A word about laundry– every 4-5 days, I leave free time in the itinerary for doing laundry. Many B&Bs will do a load for you (for a fee) and most AirBnb hosts will let you use their facilities. But be aware that the European washer/dryers are smaller and more ‘energy efficient’ than US versions. This is code for ‘the dryer doesn’t work very well’. So leave time to hang things to dry the evening before.
- Hair: Small bottles of shampoo and conditioner. Comb. I like using Go Toobs for my liquids– they pack well and they don’t leak
- Body: 1x small body lotion, 1x small SPF face lotion
- Teeth: travel size toothpaste, toothbrush
- Medication: anti-inflammatories, your prescriptions
- Loveliness: mascara, liner, blush, 3 pr earrings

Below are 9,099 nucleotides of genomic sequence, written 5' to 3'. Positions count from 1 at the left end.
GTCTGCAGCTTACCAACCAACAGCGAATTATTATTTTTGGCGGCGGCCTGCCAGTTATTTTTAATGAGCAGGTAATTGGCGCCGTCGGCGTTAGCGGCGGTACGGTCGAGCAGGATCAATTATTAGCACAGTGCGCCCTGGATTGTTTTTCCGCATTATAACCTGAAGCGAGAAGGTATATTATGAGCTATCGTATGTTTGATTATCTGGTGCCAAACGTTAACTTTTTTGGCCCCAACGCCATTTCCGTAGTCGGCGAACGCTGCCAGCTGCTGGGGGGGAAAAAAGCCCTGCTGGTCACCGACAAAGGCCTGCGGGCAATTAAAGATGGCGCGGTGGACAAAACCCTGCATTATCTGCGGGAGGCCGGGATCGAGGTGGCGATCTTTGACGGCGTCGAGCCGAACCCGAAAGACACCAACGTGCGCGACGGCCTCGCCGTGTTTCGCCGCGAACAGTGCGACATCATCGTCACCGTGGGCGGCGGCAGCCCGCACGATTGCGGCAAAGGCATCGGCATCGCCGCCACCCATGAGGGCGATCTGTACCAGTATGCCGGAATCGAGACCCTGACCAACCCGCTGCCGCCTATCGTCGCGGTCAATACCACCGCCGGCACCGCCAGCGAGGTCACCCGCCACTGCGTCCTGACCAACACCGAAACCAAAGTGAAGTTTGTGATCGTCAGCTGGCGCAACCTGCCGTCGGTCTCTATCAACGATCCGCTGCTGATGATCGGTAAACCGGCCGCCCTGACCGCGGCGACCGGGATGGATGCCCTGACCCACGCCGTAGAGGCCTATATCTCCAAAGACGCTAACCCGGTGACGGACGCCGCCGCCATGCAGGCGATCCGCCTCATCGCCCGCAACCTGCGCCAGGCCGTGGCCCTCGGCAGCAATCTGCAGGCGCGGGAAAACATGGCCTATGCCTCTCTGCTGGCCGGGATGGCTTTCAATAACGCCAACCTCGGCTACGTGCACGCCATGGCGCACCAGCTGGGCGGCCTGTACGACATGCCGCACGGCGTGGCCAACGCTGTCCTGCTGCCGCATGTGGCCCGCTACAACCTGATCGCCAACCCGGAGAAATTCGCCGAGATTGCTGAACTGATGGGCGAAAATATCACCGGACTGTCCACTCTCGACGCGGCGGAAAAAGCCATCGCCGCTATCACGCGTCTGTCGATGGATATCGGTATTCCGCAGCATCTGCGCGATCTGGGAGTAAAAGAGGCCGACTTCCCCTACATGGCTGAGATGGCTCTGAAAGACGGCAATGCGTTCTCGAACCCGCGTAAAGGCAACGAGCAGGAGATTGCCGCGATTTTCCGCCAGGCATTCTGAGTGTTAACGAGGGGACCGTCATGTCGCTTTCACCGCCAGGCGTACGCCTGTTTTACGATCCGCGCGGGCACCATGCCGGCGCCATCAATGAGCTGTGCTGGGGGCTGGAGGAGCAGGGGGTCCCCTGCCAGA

There are millions of different kinds of toiletry bags so use this guide to help you find the right one for you.
- I have Olympus OM-D EM1 Mark II and love it. I use the 12-100 lens and a 17mm wide angle. The focus is sharp (even in low light) and the whole kit is so small, that it fits easily into my purse.
- I don’t like to carry boxy camera cases. They don’t fit well into hiking daypacks and they are conspicuous thief magnets in urban settings. But I do want to protect my investment. So I use little home made bubble wrap pouches for my spare lenses. And I have purchased a set of these neoprene camera and lens case holders. The neoprene material is very water resistant (but not waterproof) and the light cushioning protects my gear.
- Spare camera battery and battery charger
- Lens cleaning kit including this Nikon lens cleaning pen, and a lens cleaning cloth
- 2 spare cards. My primary card is a 32G Sandisk , which is more than sufficient even for RAW photos. But I also carry three extra cards.
- Card reader for iPad/iPhone